In 1908 Johnny Hayes won the Olympic marathon in what newspapers at the
time described as “the greatest race of the century.” Hayes’s winning time, which
set a world record for the marathon, was 2 hours, 55 minutes, and 18 seconds.
Today, barely more than a century later, the world record for a marathon is 2
hours, 2 minutes, and 57 seconds—nearly 30 percent faster than Hayes’s record
time—and if you’re an eighteen- to thirty-four-year-old male, you aren’t even
allowed to enter the Boston Marathon unless you’ve run another marathon in
less than 3 hours, 5 minutes. In short, Hayes’s world-record time in 1908 would
qualify him for today’s Boston Marathon (which has about thirty thousand
runners) but with not a lot to spare.
That same 1908 Summer Olympics saw a near disaster in the men’s diving
competition. One of the divers barely avoided serious injury while attempting a
double somersault, and an official report released a few months later concluded
that the dive was simply too dangerous and recommended that it be banned from
future Olympic Games. Today the double somersault is an entry-level dive, with
ten-year-olds nailing it in competitions, and by high school the best divers are
doing four and a half somersaults. World-class competitors take it even further
with dives such as “the Twister”—two and a half backward somersaults with two
and a half twists added. It’s difficult to imagine what those early-twentiethcentury
experts who found the double-somersault dive too dangerous would
have thought about the Twister, but my guess is that they would have dismissed
it as laughably impossible—assuming, that is, that someone would have had the
imagination and the audacity to suggest it in the first place.
In the early 1930s Alfred Cortot was one of the best-known classical
musicians in the world, and his recordings of Chopin’s “24 Études” were
considered the definitive interpretation. Today teachers offer those same
performances—sloppy and marred by missed notes—as an example of how not
to play Chopin, with critics complaining about Cortot’s careless technique, and
any professional pianist is expected to be able to perform the études with far
greater technical skill and élan than Cortot. Indeed, Anthony Tommasini, the
music critic at the New York Times, once commented that musical ability has
increased so much since Cortot’s time that Cortot would probably not be
admitted to Juilliard now.
In 1973 David Richard Spencer of Canada had memorized more digits of pi
than any person before him: 511. Five years later, after a rapid-fire series of new
records set by a handful of people competing to claim the memorization title, the
record belonged to an American, David Sanker, who had committed 10,000
digits of pi to memory. In 2015, after another thirty-plus years of gains, the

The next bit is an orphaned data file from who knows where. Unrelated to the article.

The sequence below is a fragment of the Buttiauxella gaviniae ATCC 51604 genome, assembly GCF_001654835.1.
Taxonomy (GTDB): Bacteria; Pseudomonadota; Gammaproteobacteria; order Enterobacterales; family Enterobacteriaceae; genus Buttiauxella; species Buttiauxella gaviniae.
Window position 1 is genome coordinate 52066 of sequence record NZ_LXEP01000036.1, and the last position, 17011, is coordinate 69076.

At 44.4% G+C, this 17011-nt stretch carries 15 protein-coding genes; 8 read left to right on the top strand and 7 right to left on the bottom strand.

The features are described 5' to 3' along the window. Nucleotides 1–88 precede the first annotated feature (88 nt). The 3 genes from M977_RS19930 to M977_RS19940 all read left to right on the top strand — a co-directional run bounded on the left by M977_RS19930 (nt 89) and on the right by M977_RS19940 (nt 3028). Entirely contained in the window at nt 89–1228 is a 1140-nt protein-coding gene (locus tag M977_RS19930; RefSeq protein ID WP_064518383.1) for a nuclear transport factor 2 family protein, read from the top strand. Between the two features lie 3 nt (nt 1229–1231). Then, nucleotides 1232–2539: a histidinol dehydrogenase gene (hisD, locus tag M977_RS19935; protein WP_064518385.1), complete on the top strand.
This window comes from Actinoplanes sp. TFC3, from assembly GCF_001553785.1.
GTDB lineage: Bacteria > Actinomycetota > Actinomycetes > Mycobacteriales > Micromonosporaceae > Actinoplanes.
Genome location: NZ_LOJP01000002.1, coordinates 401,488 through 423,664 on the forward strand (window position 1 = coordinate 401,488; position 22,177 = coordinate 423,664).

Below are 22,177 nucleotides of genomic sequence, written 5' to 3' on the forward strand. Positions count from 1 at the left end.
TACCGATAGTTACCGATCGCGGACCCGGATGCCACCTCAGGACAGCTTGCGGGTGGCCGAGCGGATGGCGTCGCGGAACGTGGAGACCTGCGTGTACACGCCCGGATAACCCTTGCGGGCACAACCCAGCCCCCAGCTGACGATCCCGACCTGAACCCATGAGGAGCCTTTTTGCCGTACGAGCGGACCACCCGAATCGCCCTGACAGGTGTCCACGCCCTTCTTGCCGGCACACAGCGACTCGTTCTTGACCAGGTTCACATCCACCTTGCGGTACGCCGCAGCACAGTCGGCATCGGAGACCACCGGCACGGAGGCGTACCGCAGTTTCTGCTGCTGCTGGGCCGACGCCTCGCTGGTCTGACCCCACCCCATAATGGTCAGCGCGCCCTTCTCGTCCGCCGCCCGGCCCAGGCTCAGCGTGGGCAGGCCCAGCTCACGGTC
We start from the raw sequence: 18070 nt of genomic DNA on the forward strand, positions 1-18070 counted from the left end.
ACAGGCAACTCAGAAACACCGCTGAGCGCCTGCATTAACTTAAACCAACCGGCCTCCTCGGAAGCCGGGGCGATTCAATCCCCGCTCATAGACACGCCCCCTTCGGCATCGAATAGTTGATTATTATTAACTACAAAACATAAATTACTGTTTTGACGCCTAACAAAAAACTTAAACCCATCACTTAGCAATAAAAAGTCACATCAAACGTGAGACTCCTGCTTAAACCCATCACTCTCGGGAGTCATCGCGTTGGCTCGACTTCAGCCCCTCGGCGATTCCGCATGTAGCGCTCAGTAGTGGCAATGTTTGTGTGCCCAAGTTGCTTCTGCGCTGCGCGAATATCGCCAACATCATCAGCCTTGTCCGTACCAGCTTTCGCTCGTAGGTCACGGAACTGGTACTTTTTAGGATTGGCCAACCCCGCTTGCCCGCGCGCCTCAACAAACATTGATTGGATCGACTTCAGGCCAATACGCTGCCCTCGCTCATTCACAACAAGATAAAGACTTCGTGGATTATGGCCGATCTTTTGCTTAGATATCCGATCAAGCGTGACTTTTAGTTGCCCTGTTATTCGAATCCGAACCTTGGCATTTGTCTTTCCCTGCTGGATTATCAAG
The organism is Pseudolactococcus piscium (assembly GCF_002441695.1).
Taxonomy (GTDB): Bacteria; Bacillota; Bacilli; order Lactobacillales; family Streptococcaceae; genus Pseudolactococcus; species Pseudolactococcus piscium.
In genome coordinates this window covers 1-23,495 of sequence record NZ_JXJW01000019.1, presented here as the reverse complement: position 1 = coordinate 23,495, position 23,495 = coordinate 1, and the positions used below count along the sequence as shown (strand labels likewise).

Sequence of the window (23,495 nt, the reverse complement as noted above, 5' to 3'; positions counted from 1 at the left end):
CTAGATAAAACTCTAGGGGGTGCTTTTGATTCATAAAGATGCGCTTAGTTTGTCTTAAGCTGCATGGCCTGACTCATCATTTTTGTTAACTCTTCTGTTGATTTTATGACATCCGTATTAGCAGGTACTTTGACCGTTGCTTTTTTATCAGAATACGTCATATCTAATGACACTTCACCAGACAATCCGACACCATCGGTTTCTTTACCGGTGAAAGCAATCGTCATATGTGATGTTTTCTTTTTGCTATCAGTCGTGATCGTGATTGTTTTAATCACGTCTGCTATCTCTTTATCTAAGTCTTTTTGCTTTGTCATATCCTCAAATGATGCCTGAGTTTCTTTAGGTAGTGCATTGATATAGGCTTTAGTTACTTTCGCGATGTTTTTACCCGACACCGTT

recognized title holder was Rajveer Meena of India, who had memorized the
first 70,000 digits of pi—an accumulation that took him 24 hours and 4 minutes
to recite—although Akira Haraguchi of Japan had claimed to have memorized
an even more incredible 100,000 digits, or nearly two hundred times as many as
anyone had memorized just forty-two years earlier.
These are not isolated examples. We live in a world full of people with
extraordinary abilities—abilities that from the vantage point of almost any other
time in human history would have been deemed impossible. Consider Roger
Federer’s magic with a tennis ball, or the astounding vault that McKayla
Maroney nailed in the 2012 Summer Olympics: a round-off onto the
springboard, a back handspring onto the vault, and then a high, arching flight
with McKayla completing two and a half twists before she landed firmly and
with complete control on the mat. There are chess grandmasters who can play
several dozen different games simultaneously—while blindfolded—and a
seemingly unending supply of young musical prodigies who can do things on the
piano, the violin, the cello, or the flute that would have astonished aficionados a
century ago.
But while the abilities are extraordinary, there is no mystery at all about how
these people developed them. They practiced. A lot. The world-record time in
the marathon wasn’t cut by 30 percent over the course of a century because
people were being born with a greater talent for running long distances. Nor did
the second half of the twentieth century see some sudden surge in the births of
people with a gift for playing Chopin or Rachmaninoff or for memorizing tens of
thousands of random digits.
What the second half of the twentieth century did see was a steady increase in
the amount of time that people in different areas devoted to training, combined
with a growing sophistication of training techniques. This was true in a huge
number of fields, particularly highly competitive fields such as musical
performance and dance, individual and team sports, and chess and other
competitive games. This increase in the amount and sophistication of practice
resulted in a steady improvement in the abilities of the performers in these
various fields—an improvement that was not always obvious from year to year
but that is dramatic when viewed over the course of several decades.